RegEx How to not match a string

Discussion in 'Perl Misc' started by jim_adams@hotmail.com, Oct 3, 2005.

  1. Guest

    I would like to match a string between AB that does not contain the
    word "bad" and contains upto 5 characters ending in ";"

    This is what I have so far, but it does not work. It does not group
    the string "BAD" and instead matches any string that has "B", "A" or
    "D" in it.
    A(?<TAG>(([^;^(BAD)]{0,5})))B

    For "ADDDDDB", <TAG> should contain "DDDDD"
    For "AZZ;XXB", <TAG> should contain "ZZ;"
    For "ABADB", <TAG> should be empty

    Thanks,
    Jim
    , Oct 3, 2005
    #1
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  2. Dr.Ruud Guest

    :

    > I would like to match a string between AB that does not contain the
    > word "bad" and contains upto 5 characters ending in ";"
    >
    > This is what I have so far, but it does not work. It does not group
    > the string "BAD" and instead matches any string that has "B", "A" or
    > "D" in it.
    > A(?<TAG>(([^;^(BAD)]{0,5})))B
    >
    > For "ADDDDDB", <TAG> should contain "DDDDD"
    > For "AZZ;XXB", <TAG> should contain "ZZ;"
    > For "ABADB", <TAG> should be empty


    Do it in 2 steps, step 1 being to remove any internal 'BAD'.

    And anchor the starting A and ending B.

    Step 2: s/^A(([^;]){1,4}[\2;]?).*B$/$1/

    The [\2;] can also be written as (?:\2|;).

    (untested)

    --
    Affijn, Ruud

    "Gewoon is een tijger."
    Dr.Ruud, Oct 4, 2005
    #2
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  3. Matt Garrish Guest

    <> wrote in message
    news:...
    >I would like to match a string between AB that does not contain the
    > word "bad" and contains upto 5 characters ending in ";"
    >
    > This is what I have so far, but it does not work. It does not group
    > the string "BAD" and instead matches any string that has "B", "A" or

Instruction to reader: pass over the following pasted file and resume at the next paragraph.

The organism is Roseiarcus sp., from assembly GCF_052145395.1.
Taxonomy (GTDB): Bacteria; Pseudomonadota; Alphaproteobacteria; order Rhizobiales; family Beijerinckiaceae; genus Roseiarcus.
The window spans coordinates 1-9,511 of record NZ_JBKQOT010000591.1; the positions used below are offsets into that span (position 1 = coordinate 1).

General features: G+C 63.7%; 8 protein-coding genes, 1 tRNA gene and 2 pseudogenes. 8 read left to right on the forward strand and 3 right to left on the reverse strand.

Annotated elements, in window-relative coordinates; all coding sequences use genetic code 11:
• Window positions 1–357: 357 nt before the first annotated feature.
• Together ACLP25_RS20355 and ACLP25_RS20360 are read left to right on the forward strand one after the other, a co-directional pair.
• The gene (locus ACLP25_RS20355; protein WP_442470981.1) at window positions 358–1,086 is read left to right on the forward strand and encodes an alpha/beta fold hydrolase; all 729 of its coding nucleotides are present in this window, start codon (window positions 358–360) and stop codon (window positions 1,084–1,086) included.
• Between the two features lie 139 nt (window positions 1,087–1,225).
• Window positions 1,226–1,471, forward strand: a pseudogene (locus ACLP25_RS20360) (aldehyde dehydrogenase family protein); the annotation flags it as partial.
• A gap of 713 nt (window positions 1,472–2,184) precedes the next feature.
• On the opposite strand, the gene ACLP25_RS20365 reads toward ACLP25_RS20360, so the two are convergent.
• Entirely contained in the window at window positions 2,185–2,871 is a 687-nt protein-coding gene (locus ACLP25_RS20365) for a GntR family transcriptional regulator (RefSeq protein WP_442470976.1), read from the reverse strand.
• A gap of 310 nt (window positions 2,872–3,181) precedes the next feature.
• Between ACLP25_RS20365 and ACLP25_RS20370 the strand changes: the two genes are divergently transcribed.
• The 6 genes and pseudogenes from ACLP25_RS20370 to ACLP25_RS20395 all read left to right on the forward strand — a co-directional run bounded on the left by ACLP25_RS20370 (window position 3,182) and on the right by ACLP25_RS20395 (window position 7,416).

> "D" in it.
    > A(?<TAG>(([^;^(BAD)]{0,5})))B
    >


    That looks suspiciously like a .Net regular expression. It certainly isn't
    Perl. All I can tell you is that you can't use a character class like that
    (character classes are for characters, oddly enough). If you were using Perl
    I would suggest you look up negative lookahead assertions in perlre. As I
    doubt you are, you should try a group that specializes in whatever language
    you're using.

    Matt
    Matt Garrish, Oct 4, 2005
    #3
  4. <> wrote:

    > For "ADDDDDB", <TAG> should contain "DDDDD"



    Variables in Perl start with a dollar sign.

    <TAG> cannot "contain" anything.

    What programming language are you using?

    Try posting actual Perl code *that we can run*.


    --
    Tad McClellan SGML consulting
    Perl programming
    Fort Worth, Texas
    Tad McClellan, Oct 4, 2005
    #4
  5. <> wrote:
    > I would like to match a string between AB that does not contain the
    > word "bad" and contains upto 5 characters ending in ";"
    >
    > This is what I have so far, but it does not work.



    Of course not, it does not even compile!


    > It does not group
    > the string "BAD" and instead matches



    It can never match anything if it cannot even execute!

    > any string that has "B", "A" or
    > "D" in it.



    That is what you told it to do.

    If that isn't what you want, then tell it to do something else.


    > A(?<TAG>(([^;^(BAD)]{0,5})))B
    >
    > For "ADDDDDB", <TAG> should contain "DDDDD"
    > For "AZZ;XXB", <TAG> should contain "ZZ;"
    > For "ABADB", <TAG> should be empty



    ------------------------
    while ( <DATA> ) {
    chomp;
    foreach my $match ( /A([^;]{0,5};?).*B/g ) {
    print "$match\n" unless $match =~ /bad/i;
    }
    }

    __DATA__
    ADDDDDB
    AZZ;XXB
    ABADB
    ------------------------


    > Thanks,



    Your stealthyness has earned you a spot in the scorefile. So long.


    --
    Tad McClellan SGML consulting
    Perl programming
    Fort Worth, Texas
    Tad McClellan, Oct 4, 2005
    #5
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